a landmark and attracts many visitors in Tallahassee. It passed through
many hands and has always been a social center for Tallahassee.
who is said to have translated a work of the French philosopher
Voltaire into English and presented the copy to the Marquis de
Lafayette, is pictured here, courtesy of
State of Florida Collection.
He is memorialized in North Florida
with a marker
at St. John's Episcopal Church in Tallahassee. The church was
established in 1829, eight years before he died, and the current
cornerstone was laid in 1838.
March, 1872, Dr. Torrey, 76, on a visit to Florida, came to Tallahassee
for four days. It
had been more than than 40 years after his good friend's death.
elderly man sat
by the obelisk-like monument at the Episcopal church and copied the
epitaph that visitors to the church may still read and marvel over. It
the epitaph of a person who bears emulation in our
with its slick promotion of false values and emphasis on cheap
himself, died within the year.
Like many educated men
living in the South, Hardy
Croom did not question the institution of slavery. It was accepted as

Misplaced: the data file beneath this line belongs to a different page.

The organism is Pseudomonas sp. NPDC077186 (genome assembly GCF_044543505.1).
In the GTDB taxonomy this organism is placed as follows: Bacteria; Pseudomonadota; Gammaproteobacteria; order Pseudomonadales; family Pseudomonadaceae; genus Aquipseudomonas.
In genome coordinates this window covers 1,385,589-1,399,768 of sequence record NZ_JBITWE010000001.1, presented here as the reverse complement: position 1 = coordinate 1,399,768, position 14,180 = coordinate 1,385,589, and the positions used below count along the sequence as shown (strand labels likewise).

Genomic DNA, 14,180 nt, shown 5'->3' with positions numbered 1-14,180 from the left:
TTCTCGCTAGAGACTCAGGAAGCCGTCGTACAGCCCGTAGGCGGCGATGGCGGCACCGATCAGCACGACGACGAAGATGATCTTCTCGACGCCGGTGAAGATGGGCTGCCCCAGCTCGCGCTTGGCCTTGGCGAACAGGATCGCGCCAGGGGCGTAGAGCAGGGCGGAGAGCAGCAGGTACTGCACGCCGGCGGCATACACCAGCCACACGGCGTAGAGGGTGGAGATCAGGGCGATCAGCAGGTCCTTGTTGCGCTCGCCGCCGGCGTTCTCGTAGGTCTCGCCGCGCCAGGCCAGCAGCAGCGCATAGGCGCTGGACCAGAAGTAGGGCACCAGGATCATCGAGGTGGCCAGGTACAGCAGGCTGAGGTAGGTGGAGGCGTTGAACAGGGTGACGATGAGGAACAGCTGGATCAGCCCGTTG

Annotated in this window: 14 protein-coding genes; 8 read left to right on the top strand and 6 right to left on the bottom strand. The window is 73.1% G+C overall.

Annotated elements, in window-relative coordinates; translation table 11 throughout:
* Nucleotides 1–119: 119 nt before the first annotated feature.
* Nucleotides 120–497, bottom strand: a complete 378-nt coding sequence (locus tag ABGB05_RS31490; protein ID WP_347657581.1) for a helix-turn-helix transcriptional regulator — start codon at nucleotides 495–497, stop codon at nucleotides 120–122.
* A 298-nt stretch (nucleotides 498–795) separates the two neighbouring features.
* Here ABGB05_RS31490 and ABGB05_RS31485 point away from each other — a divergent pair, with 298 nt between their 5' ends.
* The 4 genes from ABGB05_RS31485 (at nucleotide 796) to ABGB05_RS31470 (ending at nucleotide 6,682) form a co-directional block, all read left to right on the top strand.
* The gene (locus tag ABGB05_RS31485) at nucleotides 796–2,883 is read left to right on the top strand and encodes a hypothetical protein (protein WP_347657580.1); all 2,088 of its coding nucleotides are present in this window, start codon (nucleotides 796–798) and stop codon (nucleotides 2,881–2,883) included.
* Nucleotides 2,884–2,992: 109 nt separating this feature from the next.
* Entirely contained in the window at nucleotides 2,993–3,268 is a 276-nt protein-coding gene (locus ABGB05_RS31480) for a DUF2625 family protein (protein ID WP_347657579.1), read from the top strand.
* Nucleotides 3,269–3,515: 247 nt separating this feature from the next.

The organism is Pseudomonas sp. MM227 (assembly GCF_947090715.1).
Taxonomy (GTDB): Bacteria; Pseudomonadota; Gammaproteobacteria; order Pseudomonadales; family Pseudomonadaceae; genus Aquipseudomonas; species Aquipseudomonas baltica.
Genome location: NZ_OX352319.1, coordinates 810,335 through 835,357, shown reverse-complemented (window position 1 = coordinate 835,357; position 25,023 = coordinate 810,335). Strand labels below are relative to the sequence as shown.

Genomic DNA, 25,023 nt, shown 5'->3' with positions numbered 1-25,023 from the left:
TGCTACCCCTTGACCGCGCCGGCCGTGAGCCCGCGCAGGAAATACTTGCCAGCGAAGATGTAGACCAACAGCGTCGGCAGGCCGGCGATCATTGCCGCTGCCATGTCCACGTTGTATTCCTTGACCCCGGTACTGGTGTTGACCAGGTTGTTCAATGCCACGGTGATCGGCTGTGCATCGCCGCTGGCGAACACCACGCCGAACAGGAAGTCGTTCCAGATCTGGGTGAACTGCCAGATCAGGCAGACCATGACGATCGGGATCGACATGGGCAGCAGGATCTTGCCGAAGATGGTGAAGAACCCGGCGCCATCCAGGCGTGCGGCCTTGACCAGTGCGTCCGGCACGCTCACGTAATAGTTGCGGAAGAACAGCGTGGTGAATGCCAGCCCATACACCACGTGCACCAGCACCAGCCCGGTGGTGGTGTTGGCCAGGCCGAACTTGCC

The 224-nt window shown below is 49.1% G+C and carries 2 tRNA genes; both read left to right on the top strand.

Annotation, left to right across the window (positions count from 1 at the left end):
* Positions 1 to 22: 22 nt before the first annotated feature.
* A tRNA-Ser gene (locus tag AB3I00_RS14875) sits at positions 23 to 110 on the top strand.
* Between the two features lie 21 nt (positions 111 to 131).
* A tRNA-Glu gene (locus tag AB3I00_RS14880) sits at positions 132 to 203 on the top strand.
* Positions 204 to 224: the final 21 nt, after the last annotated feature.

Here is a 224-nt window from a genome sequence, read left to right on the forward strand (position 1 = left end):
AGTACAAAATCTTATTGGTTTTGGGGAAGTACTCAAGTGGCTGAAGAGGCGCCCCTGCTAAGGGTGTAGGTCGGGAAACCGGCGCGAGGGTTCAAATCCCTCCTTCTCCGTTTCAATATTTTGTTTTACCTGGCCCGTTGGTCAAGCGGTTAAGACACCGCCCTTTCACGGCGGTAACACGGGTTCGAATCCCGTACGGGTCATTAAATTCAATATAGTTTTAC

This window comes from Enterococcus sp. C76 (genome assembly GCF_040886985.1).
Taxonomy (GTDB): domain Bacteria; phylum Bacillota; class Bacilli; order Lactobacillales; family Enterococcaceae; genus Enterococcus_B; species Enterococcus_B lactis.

His thoughts, whatever they were, probably stood in contrast to
those of his friend Alvan Chapman (we have seen his first name spelled
"Alvin" also), the
surgeon and noted botanist from Massachusetts whose Yankee sympathies
were well-known in his home in Apalachicola. It
would be interesting to
know if they had conversations about such things. They botanized
flower, growing in Gadsden County.
Croom epitaph was
chiseled into the white marble. Perhaps Dr. Torrey did not notice,
wrote the Torrey Botanical Club, that his
friend's name on the monument was misspelled "Byran."Newspaper
obituaries, even in our day of computers, sometimes contain misspelled
Most families are quite upset when
incorrect information is put into an obituary. This is why
newspapers now rely on
the mortician for the information, rather than friends or the police,
for instance, and why, if the family wants to print a longer obituary,
they have to
submit it in their own words and pay for it by the inch. A
misspelled grave marker is much worse.
In the sadness, perhaps no one noticed. This misspelling may simply